The promoted results can be presented to an entity requesting the search, or injected into search results. Contribution dimensions associated with the promoted results can be determined, and filters based upon the contribution dimensions can be generated and used by an entity to dynamically manipulate the search results.
The patents describe in more detail how they would look at contributions by and interactions between a source (a person, an organization, a business, etc.) and others at places like Facebook and Twitter, at ratings and reviews for that source. They discuss learning about relationships between individuals and websites, businesses, educational institutions, and more.
Data about a “source” might be identified explicitly through author bylines (sound a little like Google’s authorship markup approach?), through places they might be explicitly tied to in some way such as institutions or publications or domain names.
The patent filings point to other types of data that might be collected and associated with a source as well, such as:
- Gender of a source
- Country of origin associated with the source
- Language associated with the source, entities and/or other sources related to the source
- Type of content associated with the source
- Ranking or rating data
- Descriptions of content associated with the source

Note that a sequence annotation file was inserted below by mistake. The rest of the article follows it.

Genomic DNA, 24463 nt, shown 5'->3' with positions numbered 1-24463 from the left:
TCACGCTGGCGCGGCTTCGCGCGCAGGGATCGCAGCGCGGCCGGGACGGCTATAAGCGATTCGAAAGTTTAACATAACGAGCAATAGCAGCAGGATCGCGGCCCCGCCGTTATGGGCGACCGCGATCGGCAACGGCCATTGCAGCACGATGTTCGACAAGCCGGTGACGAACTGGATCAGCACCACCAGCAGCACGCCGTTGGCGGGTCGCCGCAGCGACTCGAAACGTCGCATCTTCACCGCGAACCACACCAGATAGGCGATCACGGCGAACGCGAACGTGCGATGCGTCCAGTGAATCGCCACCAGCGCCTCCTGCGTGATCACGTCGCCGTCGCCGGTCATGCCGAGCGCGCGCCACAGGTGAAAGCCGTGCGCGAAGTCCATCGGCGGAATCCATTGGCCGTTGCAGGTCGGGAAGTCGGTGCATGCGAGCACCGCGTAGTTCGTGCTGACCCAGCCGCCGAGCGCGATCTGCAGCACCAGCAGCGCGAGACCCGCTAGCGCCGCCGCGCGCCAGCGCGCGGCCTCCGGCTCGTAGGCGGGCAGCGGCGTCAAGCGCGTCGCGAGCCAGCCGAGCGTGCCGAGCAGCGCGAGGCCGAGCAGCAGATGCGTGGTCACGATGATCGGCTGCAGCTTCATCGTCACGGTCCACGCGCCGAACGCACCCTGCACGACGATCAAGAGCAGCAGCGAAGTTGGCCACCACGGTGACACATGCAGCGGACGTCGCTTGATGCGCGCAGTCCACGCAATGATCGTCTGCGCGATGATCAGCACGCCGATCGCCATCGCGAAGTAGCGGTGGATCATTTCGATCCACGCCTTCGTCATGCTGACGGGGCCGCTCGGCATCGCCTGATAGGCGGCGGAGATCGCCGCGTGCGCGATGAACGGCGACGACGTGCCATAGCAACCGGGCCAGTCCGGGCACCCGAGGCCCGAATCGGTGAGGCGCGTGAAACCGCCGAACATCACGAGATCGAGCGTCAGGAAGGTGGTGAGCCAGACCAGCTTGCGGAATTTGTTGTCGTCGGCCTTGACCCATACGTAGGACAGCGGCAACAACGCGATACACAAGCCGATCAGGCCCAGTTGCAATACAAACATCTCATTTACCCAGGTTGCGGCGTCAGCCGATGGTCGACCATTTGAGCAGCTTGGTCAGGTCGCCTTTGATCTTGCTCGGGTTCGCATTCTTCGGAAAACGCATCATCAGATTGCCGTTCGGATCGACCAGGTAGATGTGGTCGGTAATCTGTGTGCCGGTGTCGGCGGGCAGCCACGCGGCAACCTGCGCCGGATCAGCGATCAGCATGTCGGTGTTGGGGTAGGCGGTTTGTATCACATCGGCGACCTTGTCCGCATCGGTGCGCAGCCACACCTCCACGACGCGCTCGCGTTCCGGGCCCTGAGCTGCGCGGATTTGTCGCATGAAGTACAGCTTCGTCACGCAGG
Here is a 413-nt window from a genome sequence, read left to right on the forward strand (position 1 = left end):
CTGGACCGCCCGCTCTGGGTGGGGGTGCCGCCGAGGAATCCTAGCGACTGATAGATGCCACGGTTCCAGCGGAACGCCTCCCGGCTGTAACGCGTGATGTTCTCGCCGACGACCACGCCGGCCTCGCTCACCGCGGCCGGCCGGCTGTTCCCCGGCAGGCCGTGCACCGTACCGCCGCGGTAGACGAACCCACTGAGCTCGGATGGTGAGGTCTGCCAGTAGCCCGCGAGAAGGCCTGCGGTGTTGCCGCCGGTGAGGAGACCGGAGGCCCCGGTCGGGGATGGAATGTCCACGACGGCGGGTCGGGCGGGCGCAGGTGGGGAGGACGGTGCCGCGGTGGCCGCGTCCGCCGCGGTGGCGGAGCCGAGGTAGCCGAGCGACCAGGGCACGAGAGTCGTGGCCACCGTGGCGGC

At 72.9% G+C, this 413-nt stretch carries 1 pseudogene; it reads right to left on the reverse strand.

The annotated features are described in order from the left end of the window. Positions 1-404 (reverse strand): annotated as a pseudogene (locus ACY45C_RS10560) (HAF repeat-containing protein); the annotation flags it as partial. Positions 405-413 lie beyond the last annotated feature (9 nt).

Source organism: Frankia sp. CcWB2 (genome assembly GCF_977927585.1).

- Number of words in the content
- Version number associated with the content
- Copyright date of the content
Pages that are promoted within search results might be presented separately from more conventional search results, or they may be injected within those results.
In many ways, Microsoft’s approach towards providing an authority score for authors or sources sound like what Google is trying to do with their authorship markup, though we haven’t been given much in the way of details by Google about how and why some authors’ pages or microblog posts might be ranked in search results. We have been given some hints though, that I’ve written about in places like the following posts:
- After Authorship Markup, Will Google Give Us Author Badges Too?
- Early Google Circles and the Google Social Site You Might Not Know About
- How Google Might Rank User Generated Web Content in Google + and Other Social Networks
Will we see a similar approach from Microsoft that might involve authorship markup, or that may take more advantage of the relationship between Bing and Facebook, or both?
One question that I have is whether the approach to authority ranking described in the Microsoft patent applications is useful. Are degrees and numbers of patents granted or papers published useful signs of authority? Are there sometimes more authoritative sources who have degrees from less well known educational institutions? Numbers of links on other pages, and numbers of followers in social networks still seem to be important under this approach.
But the patent also looks at the kinds of interactions that authors might have with others, and other information that isn’t tied to popularity as well.
Google’s use of authorship markup also seems aimed at increasing “authority” as a ranking signal as well, though it’s interesting that next to authorship profile images shown in search results, Google is showing “how many circles” someone is in, which seems to be more popularity based that authority based.